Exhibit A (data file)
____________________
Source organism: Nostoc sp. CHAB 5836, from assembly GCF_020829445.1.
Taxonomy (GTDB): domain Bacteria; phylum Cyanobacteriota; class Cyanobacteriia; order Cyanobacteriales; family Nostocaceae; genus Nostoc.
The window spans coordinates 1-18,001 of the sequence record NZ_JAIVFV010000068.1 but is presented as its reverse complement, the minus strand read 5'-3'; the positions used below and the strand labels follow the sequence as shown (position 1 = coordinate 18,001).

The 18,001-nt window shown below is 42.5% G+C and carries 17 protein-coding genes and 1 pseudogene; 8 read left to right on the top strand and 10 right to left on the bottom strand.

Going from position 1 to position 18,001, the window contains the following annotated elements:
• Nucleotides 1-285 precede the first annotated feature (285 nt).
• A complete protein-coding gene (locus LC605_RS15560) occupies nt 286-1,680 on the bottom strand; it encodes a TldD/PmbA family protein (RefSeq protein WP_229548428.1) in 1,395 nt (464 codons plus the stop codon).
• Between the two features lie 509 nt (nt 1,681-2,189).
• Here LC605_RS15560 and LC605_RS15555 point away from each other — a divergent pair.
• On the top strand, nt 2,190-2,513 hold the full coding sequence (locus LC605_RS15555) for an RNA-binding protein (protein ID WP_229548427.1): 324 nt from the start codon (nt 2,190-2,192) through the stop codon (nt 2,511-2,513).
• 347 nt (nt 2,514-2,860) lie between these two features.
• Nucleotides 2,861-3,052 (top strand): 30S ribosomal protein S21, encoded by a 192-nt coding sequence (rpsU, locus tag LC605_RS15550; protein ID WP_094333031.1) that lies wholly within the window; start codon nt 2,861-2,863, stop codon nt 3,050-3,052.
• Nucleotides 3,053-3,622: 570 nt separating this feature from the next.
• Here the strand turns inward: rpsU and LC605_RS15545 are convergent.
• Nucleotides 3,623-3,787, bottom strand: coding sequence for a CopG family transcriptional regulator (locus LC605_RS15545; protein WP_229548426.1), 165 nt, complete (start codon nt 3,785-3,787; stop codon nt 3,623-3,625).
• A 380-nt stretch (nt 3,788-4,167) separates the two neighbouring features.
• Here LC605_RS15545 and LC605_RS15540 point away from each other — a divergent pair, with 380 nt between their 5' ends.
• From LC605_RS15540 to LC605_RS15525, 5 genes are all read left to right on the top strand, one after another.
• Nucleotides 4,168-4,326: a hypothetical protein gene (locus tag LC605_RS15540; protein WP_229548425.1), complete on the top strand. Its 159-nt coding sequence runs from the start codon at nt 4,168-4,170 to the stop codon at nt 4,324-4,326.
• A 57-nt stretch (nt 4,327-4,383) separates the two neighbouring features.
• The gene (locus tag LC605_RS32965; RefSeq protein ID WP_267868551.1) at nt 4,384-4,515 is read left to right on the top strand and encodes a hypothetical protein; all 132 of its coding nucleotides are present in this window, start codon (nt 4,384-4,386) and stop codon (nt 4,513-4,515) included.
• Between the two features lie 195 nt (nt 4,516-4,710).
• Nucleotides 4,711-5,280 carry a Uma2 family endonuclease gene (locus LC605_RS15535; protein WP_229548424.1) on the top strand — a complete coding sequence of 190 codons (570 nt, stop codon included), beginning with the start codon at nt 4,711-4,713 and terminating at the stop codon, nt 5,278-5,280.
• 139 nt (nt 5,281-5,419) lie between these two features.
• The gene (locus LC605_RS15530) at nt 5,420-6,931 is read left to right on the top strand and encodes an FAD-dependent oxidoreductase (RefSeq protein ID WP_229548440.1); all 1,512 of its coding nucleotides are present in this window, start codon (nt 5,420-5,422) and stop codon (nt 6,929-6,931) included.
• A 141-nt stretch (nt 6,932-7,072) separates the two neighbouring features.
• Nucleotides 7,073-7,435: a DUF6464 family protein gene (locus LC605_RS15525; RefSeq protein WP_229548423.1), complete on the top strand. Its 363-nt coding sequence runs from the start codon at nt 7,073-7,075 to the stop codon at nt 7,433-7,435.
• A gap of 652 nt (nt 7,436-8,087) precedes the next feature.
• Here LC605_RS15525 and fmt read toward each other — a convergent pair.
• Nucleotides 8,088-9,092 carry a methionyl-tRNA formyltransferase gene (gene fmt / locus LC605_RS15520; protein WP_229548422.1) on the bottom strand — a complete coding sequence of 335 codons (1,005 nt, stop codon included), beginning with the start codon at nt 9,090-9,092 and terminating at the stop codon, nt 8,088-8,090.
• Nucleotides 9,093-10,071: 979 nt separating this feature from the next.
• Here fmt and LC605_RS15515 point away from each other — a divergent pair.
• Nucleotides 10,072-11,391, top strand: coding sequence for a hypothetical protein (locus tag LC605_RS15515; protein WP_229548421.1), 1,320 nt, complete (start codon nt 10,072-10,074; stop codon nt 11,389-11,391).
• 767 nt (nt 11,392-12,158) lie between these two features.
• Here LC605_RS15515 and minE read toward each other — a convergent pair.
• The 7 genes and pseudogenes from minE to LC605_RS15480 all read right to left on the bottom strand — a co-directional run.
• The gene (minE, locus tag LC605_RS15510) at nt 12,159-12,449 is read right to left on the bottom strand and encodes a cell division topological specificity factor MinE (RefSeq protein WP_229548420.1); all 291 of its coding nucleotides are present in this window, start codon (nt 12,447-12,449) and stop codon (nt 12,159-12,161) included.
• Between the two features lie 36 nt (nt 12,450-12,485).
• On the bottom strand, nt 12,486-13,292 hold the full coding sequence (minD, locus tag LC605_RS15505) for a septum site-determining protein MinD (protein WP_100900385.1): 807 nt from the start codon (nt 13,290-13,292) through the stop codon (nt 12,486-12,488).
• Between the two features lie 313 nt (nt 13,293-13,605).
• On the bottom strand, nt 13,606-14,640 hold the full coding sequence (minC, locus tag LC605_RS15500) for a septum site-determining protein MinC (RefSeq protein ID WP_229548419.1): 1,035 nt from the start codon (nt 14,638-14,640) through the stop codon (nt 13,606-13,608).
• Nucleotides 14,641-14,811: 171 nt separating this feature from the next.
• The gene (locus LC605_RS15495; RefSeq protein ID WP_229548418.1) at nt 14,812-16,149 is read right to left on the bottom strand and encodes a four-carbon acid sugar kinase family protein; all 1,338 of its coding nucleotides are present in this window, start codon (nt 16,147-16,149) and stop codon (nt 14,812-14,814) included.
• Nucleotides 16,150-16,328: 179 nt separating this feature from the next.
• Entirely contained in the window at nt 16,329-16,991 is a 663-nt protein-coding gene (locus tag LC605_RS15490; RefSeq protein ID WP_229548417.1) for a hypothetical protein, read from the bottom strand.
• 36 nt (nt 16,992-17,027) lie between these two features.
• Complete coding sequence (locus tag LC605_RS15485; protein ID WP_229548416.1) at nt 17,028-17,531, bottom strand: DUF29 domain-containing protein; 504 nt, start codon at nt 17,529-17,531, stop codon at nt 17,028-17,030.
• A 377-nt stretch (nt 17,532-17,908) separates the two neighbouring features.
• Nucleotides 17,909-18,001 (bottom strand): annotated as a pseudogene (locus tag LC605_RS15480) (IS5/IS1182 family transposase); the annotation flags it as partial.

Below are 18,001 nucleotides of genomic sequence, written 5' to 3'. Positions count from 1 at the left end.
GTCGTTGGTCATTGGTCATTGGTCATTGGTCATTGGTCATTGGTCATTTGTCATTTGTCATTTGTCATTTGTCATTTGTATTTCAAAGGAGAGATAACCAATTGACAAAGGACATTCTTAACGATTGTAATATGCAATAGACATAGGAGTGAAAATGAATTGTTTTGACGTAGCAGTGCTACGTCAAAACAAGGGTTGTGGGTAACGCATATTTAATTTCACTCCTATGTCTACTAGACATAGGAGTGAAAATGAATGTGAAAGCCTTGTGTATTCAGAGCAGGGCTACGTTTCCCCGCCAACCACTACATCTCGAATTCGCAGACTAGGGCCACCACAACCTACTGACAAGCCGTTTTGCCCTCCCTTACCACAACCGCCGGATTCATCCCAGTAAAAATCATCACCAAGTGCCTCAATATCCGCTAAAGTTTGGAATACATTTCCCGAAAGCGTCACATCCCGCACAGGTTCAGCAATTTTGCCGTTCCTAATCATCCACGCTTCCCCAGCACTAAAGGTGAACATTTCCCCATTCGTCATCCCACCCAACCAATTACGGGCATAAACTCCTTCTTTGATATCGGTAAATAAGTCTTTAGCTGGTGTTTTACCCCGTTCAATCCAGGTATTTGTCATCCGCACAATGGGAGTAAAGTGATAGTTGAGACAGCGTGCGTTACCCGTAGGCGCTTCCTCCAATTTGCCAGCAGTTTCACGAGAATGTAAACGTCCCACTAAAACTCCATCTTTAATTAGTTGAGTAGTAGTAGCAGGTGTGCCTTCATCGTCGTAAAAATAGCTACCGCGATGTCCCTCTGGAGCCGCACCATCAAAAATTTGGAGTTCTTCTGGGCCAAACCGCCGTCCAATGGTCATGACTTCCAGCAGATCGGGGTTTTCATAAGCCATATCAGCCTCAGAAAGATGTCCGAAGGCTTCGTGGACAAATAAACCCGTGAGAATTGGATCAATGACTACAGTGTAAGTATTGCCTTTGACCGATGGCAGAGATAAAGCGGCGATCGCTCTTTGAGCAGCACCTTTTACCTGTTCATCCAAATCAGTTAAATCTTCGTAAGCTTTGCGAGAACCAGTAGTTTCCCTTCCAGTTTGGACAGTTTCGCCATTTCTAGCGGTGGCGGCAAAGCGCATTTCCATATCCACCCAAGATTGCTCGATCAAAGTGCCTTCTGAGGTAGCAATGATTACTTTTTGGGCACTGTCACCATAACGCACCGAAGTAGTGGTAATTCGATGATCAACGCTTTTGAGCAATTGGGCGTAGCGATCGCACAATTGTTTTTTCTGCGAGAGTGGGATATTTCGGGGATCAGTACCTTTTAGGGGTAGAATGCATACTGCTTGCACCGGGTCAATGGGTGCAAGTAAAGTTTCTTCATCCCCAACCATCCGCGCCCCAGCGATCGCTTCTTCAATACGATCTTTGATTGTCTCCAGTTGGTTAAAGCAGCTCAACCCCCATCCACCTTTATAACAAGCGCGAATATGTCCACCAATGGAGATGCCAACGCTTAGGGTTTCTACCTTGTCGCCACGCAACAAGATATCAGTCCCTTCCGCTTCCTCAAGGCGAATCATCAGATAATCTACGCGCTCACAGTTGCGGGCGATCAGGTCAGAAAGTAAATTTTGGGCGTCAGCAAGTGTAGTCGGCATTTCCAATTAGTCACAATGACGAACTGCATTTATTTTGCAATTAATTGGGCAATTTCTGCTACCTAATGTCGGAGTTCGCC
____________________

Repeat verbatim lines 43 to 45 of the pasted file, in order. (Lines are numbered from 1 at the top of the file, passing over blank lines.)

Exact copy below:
• The gene (locus LC605_RS15495; RefSeq protein ID WP_229548418.1) at nt 14,812-16,149 is read right to left on the bottom strand and encodes a four-carbon acid sugar kinase family protein; all 1,338 of its coding nucleotides are present in this window, start codon (nt 16,147-16,149) and stop codon (nt 14,812-14,814) included.
• Nucleotides 16,150-16,328: 179 nt separating this feature from the next.
• Entirely contained in the window at nt 16,329-16,991 is a 663-nt protein-coding gene (locus tag LC605_RS15490; RefSeq protein ID WP_229548417.1) for a hypothetical protein, read from the bottom strand.